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Growing interest in Red Deer’s mountain bike park should mean more city support, says club

Alberta Downhill Enduro Club says park gets up to 80,000 entries and exits a year
Interest is growing in the 90-acre Red Deer Mountain Bike Park — as exemplified by the 121 participants who competed in the Lung Buster Mini Enduro Competition in June. The Alberta Downhill Enduro Club would like more support from the City of Red Deer. (Contributed photo by David McComb)

A growing number of cyclists from across Alberta are using the Red Deer Mountain Bike Park, which has 10-km of jumps and trails for beginner to expert riders.

What the 90-acre park in the city’s north side doesn’t have yet is a designated parking lot or any maintenance dollars from the City of Red Deer, say some members of the Alberta Downhill Enduro Club that operates the park.

“I’m not sure some members of city council know this exists,” said outgoing president and trail director Adam Staniowski, who wants to raise the park’s profile among municipal officials.

Staniowski has seen cyclist visits to the facility grow phenomenally since the pandemic began. According to numbers gleaned from a computerized trail counter and the TrailsFork App, there were 70,000 to 80,000 park entries and exits over the past year.

“The numbers have been” 100 per cent higher, year over year, over the last four or five years, he added.

In June, 121 racers came out for the Red Deer club’s Lung Buster Mini Enduro Competition. Staniowski believes that kind of participation in a local event is amazing, considering only 300 cyclists compete in the B.C. Cup.

He knows many families from Edmonton and Calgary regularly drive to Red Deer to use the park’s extensive runs. “We get people from all over Alberta because there isn’t anything else like this.” Staniowski believes the closest thing to the expansive Red Deer infrastructure is Calgary’s Olympic Park.

Although the Alberta Downhill Enduro Club received the City of Red Deer’s permission to build the bike park on municipal land between 77th and 79th Streets and east of Gaetz Avenue, so far, all fundraising for infrastructure and insurance costs and all labour has been done by volunteers.

Staniowski noted this is different to how most other local sports groups operate. Generally, the city maintains rinks and soccer fields.

Enduro club members want to see the City of Red Deer take more of a funding interest in their park, now in its sixth season.

Parking, for one thing, has become a safety issue, said Mike Wiseman, the club’s vice-president.

While city crews have been widening the shoulder of 77th Street to allow for some parking, many semi-tractor trailers drive along that stretch, making it dangerous for getting in and out of parked vehicles, he added.

Wiseman believes there’s enough land available off 77th Street for the City of Red Deer to create a small off-road parking lot for park users. He said, “A parking lot would make a lot more sense.”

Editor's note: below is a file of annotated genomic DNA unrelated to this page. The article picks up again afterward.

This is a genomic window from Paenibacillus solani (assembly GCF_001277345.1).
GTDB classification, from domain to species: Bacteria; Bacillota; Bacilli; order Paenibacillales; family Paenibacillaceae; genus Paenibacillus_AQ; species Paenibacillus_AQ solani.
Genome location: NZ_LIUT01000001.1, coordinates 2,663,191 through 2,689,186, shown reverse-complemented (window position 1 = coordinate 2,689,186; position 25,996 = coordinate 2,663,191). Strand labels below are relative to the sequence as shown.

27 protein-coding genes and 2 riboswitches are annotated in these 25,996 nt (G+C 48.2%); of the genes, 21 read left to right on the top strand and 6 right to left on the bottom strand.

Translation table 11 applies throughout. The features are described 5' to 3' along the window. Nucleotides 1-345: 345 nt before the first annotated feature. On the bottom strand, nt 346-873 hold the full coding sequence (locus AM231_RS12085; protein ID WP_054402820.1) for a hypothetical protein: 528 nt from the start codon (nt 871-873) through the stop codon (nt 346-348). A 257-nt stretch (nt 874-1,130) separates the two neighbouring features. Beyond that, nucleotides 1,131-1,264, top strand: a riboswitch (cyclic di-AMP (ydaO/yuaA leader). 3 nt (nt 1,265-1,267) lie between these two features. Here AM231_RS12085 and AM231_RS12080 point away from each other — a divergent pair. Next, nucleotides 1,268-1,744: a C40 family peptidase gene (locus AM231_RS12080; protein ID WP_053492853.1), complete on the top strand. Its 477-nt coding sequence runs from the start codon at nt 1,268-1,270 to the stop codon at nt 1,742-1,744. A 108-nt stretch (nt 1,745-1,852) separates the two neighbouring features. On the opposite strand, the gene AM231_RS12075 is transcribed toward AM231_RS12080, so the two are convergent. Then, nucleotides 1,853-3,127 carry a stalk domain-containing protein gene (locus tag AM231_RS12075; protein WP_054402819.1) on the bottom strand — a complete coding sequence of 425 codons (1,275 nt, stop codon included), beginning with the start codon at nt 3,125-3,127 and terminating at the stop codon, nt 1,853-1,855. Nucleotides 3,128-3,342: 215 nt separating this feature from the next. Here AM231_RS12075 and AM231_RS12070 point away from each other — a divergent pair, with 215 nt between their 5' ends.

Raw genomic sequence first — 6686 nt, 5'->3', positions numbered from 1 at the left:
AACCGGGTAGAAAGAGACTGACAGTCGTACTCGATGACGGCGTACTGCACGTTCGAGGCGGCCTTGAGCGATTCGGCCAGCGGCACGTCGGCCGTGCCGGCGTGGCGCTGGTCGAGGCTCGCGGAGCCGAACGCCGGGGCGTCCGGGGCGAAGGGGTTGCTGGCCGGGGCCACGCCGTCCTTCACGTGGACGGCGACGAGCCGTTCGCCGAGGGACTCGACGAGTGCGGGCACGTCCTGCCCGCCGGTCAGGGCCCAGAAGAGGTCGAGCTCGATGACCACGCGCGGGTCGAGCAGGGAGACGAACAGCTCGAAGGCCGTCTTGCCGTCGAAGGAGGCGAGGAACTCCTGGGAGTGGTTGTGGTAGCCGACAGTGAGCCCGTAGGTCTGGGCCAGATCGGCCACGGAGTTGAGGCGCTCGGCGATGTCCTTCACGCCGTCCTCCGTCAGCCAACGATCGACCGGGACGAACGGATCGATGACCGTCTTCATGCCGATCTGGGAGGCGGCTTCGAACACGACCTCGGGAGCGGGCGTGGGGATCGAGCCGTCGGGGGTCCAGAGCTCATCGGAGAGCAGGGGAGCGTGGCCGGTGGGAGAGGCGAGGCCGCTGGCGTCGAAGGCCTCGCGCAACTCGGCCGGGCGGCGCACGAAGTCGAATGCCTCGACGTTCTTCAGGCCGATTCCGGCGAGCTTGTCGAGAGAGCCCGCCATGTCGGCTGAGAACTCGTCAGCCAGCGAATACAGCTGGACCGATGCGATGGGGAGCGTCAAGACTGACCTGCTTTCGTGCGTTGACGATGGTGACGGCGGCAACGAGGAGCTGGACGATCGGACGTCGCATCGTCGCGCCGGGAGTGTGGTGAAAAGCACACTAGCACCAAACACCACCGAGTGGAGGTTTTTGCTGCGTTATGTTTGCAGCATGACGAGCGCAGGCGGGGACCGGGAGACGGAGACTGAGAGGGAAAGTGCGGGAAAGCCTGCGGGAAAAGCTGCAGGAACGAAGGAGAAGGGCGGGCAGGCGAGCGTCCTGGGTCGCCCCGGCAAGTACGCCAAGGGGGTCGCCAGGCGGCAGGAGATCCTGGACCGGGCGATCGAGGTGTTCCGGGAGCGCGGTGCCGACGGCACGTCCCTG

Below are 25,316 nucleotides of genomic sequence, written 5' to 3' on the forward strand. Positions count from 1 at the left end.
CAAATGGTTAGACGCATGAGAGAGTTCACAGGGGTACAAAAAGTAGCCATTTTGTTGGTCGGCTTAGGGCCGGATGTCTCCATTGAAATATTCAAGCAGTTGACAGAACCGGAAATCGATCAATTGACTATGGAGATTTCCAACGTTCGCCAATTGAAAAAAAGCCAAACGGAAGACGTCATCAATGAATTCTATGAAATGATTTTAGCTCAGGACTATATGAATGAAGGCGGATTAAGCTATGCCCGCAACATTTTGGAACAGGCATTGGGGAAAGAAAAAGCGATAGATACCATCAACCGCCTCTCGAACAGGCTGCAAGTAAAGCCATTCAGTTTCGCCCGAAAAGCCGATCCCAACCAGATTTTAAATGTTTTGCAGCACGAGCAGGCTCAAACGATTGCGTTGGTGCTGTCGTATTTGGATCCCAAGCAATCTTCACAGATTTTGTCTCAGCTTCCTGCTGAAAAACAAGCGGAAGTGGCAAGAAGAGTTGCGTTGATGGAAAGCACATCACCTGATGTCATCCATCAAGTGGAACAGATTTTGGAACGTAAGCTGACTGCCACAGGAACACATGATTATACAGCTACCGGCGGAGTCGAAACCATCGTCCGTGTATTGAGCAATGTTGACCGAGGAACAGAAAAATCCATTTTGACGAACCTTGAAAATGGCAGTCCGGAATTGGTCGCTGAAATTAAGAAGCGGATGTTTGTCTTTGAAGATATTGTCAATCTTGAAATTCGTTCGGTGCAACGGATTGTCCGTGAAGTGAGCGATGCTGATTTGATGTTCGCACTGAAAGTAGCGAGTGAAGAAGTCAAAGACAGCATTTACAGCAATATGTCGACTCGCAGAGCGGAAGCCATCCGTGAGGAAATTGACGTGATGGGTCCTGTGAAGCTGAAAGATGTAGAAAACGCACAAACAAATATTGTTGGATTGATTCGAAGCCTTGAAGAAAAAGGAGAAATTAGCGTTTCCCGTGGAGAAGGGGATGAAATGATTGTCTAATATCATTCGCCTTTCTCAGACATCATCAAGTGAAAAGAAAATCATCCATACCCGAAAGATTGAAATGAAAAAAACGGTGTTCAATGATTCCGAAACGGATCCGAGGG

Some safer parking spaces are available near the north entrance to the park, but only because the adjacent Wheels On driver training company is allowing park users to use its private lot, said Staniowski.

Last year, a Savy Beginnings Trail was created in the park for young cyclists, just starting out. Wiseman said it’s named in honour of Rod Rysavy, a local advocate for youth cycling who recently passed away from cancer.

The most recent project is creating a Double Black Diamond Trail for very seasoned mountain bike users. And Wiseman eventually wants to add some more intermediate trails to help bridge the gap.

But all of these have required a lot of fundraising efforts from the club, either crowd-sourcing or asking for donations from corporations. Staniowski said local businesses have been very supportive, but he wants the City of Red Deer to contribute towards operating/maintenance expenses for the park.

Paul Belliveau, the city’s parks infrastructure and Waskasoo Park services supervisor, said on Friday, that he is aware that mountain biking is a growing sport in Red Deer.

While municipal grants are available for recreation groups to apply for, he acknowledged these usually do not cover operational expenses.

However, an agreement between the city and the park that outlines terms and responsibilities is coming up for renewal next spring. Belliveau added, “It’s a fairly new agreement and is a work in progress…”

As talks about possibly revising the agreement will be scheduled between the city and the Alberta Downhill Enduro Club later this fall, Belliveau said he’s open to having discussions about the club’s future expectations at that time.

Funding required for a parking lot may not be in next year’s budget, he cautioned, ”but we can have that conversation…”

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